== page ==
Hüsker Dü description page (no band photo)
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The sound and the fury of Husker Du in full flight is both affirmative and awesome. Affirmative because of the hope and defiance with which their songs face personal predicaments and problems, awesome through the force and all out attack with which they play.
Husker Du formed in Minneapolis in 1979. Their three piece lineup of Bob Mould (guitar/vocals), Greg Norton (bass/vocals) and Grant Hart (drums/vocals) hasn't changed throughout eight albums, two of them doubles, and over twenty tours.
Within this wide frame of material Husker Du draw on elements of conventional rock, hardcore, metal and pop to build up a dense, hard hitting sound. But it is an intensely personal, human music with no place for unwarranted excess.
In the early eighties albums like 'Zen Arcade' and 'Metal Circus' spearheaded interest in the hardcore movement, but Husker Du were always more than the product of one scene. 1985's 'Flip Your Wig' was an album of classic songs that proved their diversity. "Makes No Sense At All" sounded like the Beatles' "Eight Days A Week" crunched up in a car grinder and spat out as a condensed, power-packed metal brick. The band's live set usually includes similar treatments of recognised classics, such as "Eight Miles High" or "Ticket To Ride".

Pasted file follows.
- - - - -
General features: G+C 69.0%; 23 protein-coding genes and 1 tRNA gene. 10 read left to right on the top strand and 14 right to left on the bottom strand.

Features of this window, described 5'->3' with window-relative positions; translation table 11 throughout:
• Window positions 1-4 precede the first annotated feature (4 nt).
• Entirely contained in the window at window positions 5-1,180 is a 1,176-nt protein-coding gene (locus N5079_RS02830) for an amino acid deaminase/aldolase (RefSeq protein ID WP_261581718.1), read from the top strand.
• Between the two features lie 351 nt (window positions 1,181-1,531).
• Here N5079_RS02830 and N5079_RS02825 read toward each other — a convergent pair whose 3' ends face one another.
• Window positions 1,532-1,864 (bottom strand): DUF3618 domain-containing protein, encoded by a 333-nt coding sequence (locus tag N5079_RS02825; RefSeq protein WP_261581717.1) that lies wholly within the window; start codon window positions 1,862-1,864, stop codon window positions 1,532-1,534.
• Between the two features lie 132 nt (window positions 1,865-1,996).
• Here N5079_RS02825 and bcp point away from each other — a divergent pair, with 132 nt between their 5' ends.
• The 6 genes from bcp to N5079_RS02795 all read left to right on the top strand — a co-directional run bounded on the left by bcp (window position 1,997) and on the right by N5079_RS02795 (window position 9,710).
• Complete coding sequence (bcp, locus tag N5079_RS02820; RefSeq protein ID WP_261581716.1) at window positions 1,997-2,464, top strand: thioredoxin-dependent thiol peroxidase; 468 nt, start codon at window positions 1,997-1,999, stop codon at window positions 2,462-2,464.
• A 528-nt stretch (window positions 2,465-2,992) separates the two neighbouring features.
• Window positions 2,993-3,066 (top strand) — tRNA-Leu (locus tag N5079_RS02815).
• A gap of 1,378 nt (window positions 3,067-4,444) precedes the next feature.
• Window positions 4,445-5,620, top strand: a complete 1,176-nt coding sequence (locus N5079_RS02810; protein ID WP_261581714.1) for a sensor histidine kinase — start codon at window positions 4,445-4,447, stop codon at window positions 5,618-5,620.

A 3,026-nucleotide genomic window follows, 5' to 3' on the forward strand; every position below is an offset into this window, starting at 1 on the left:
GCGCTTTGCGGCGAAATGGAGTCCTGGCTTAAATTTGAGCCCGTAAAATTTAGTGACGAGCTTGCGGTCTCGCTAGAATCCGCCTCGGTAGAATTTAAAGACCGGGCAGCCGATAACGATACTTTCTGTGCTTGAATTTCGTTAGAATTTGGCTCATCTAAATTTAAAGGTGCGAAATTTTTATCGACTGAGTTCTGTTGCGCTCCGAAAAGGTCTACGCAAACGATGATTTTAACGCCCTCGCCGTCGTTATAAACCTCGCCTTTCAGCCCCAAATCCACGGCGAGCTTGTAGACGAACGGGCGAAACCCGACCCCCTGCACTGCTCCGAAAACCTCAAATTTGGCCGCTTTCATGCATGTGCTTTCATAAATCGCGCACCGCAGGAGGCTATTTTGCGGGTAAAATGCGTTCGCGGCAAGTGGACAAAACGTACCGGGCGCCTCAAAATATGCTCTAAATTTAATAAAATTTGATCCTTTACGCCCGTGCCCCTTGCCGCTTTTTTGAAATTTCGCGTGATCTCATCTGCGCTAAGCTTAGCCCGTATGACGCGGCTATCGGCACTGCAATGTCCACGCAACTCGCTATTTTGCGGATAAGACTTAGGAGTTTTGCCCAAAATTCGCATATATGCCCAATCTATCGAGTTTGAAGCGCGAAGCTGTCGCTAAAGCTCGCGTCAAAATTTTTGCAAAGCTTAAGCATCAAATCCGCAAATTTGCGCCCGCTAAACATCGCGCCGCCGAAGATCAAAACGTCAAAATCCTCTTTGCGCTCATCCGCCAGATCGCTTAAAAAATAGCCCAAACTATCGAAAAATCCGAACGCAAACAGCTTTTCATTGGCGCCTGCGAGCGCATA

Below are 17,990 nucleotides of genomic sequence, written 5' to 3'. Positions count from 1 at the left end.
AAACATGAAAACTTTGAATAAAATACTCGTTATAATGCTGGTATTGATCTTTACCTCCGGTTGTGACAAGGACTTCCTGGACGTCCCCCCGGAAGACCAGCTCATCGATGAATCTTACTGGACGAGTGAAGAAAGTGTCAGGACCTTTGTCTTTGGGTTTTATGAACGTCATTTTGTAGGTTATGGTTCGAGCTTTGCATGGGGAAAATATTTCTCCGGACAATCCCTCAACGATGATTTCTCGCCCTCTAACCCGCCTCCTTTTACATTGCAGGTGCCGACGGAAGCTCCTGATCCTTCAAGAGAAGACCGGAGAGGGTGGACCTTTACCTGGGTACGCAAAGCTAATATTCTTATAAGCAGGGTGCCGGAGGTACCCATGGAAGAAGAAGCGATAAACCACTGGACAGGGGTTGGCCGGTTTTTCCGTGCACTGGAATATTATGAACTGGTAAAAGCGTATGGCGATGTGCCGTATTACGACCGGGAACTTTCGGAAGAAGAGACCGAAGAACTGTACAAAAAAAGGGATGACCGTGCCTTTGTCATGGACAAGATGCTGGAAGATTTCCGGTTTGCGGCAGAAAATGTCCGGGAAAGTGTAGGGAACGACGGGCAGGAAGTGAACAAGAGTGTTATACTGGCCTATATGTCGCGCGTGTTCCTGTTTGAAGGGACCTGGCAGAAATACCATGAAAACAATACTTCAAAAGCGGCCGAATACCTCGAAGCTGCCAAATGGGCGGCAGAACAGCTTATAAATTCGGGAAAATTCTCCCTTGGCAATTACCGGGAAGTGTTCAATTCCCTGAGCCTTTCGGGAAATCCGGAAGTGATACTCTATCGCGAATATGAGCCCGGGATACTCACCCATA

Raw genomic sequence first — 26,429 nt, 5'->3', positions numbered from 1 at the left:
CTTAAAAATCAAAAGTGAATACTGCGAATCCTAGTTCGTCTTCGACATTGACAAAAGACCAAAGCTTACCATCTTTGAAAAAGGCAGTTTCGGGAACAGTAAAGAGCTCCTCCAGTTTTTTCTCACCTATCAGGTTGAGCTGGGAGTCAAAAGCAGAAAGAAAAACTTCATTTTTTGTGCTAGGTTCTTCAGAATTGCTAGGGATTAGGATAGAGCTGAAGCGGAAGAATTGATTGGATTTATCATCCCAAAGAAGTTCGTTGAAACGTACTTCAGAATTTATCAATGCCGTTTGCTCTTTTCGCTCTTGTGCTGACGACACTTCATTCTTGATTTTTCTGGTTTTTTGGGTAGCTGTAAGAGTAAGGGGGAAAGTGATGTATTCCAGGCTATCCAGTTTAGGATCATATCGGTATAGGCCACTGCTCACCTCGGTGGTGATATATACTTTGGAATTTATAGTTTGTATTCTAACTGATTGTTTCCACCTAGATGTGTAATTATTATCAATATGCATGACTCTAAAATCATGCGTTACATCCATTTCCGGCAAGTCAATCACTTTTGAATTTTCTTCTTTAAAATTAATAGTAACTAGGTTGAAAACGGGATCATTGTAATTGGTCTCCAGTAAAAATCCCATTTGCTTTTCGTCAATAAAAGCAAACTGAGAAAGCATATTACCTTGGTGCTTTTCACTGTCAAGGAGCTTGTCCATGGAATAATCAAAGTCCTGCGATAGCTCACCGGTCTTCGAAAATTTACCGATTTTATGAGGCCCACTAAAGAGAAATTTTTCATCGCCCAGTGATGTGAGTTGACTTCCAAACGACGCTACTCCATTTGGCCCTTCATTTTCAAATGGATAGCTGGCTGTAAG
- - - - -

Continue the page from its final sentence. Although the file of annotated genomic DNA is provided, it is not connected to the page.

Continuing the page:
When other bands cover such songs, the intention is often to pull them apart but despite their power, Husker Du are never destructive. Their sound is the product of earlier music, and these covers place the band firmly within a context, serving as a reminder that we can learn from the past but look to the future. "Candy Apple Grey", released last year, brought in more acoustic sounds, but the quieter moments such as "Too Far Down" were often the most emotionally charged. As a reflection of uncertainty, sadness and guilt, this album has few peers.
The recent "Warehouse Songs And Stories" is their finest album to date. A set of twenty individual tales which collectively state that there are no easy answers, perhaps no answers at all, but by owning up to that fact a release of tension can be found. On recent American dates the band have been playing the whole album in its recorded order, which seems to show that they also know how good it is.
Rock is not dead: put a mirror in front of Husker Du and watch the steam cloud up the glass.
Friday (19 Jun) Stage 1 schedule listing Hüsker Dü set time